Vegan Diet During Breastfeeding: What's Recommended?

The vegan diet during breastfeeding brings benefits, but it also carries risks. It's best to talk to your doctor for proper guidance.
Vegan Diet During Breastfeeding: What's Recommended?

Written by Edith Sánchez

Last update: 09 August, 2022

There are many myths surrounding the vegan diet while breastfeeding. However, most of them are completely unfounded.

That said, it’s also important to note that if a mother maintains a vegan diet while breastfeeding, she should make sure that she’s consuming adequate protein, vitamins, minerals, and calories. Otherwise, some imbalance could be generated.

The most advisable thing to do is to discuss it with your doctor. He/she will offer the necessary guidance so that nutritional deficiencies don’t occur.

Diet and breastfeeding

Breast milk itself contains most of the nutrients needed by the baby, regardless of whether the mother has a vegan diet while breastfeeding or not. Despite this, there are also other nutrients that can only be obtained from food when the child is over 6 months old.

During breastfeeding, the body makes breast milk available to the baby. For this reason, the mother must eat well, otherwise she may suffer from deficits in her own body.

On the other hand, there are some nutrients that the body cannot produce or that are not stored sufficiently. These include iron, iodine, zinc and vitamin B12. If the mother follows a vegan diet while breastfeeding, she should make sure she gets enough of these.

In general, an adult should eat about 2000 calories per day. A nursing mother should add an additional 300 to 500 calories. It’s very important to stay within this range so that you can offer quality nutrition to your baby without putting his health at risk.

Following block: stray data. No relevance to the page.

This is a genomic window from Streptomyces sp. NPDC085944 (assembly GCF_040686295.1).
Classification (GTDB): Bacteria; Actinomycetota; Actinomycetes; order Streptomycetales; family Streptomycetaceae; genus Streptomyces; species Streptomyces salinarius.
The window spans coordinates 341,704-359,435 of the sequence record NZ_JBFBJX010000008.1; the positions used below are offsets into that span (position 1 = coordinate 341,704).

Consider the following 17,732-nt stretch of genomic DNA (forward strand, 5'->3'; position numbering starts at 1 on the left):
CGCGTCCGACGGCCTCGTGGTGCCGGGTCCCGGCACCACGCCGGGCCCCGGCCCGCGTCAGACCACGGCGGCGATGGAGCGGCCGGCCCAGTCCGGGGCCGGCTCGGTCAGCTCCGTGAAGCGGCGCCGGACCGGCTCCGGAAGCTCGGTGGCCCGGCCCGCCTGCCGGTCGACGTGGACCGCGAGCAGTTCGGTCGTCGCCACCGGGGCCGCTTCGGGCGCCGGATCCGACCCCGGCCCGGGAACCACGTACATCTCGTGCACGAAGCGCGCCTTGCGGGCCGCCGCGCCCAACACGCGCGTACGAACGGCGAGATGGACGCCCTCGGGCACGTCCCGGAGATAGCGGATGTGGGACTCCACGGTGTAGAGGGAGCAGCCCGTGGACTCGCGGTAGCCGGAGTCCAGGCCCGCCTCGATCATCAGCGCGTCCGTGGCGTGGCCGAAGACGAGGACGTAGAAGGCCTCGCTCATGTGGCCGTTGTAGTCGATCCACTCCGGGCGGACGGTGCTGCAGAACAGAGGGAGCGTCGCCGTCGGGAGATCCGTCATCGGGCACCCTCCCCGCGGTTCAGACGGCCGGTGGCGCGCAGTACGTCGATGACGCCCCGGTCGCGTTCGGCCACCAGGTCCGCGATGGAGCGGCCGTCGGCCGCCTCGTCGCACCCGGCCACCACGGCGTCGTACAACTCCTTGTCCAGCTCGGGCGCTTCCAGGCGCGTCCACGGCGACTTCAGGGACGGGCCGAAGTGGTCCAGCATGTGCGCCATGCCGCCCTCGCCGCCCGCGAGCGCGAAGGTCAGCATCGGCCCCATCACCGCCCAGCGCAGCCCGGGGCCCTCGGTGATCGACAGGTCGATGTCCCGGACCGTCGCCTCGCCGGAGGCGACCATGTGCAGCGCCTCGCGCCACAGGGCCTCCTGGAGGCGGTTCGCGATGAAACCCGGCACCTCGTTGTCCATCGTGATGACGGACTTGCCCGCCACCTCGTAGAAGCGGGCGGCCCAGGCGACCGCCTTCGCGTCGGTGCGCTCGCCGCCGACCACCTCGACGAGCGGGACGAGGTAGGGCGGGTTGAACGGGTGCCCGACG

Lactating mother
The formation of breast milk ensures the necessary nutrients for a child under 6 months of age. Then, complementary foods should be incorporated.

What is a vegan diet like?

A vegan diet is one that is based exclusively on plant products. It doesn’t include any food of animal origin.

This type of diet can be very healthy, but it also hinders the obtaining of some nutrients that are more present in animal products.

A vegan diet can be healthy for a mother, provided that it’s planned in the right way. In particular, attention should be paid to the intake of vitamin B12, since a deficiency of this vitamin can cause developmental problems for the baby.

Vegan diets are an excellent option to prevent certain diseases. However, if the mother doesn’t know much about the subject or isn’t sure about the proportion of nutrients she is ingesting, it’s best to seek medical advice.

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Possible risks of vegan diet in breastfeeding

Vegan women require, throughout pregnancy and breastfeeding, additional sources of vitamin B12. Vegetables don’t provide enough of this vitamin and its deficiency could lead to megaloblastic anemia, a disease that seriously affects the physical and neurological development of the baby.

Likewise, cases of neonatal hypothyroidism have been detected in some children of vegan mothers due to iodine deficiency. On the other hand, this type of diet is very abundant in phytates, substances that hinder the absorption of minerals such as iron, calcium and zinc.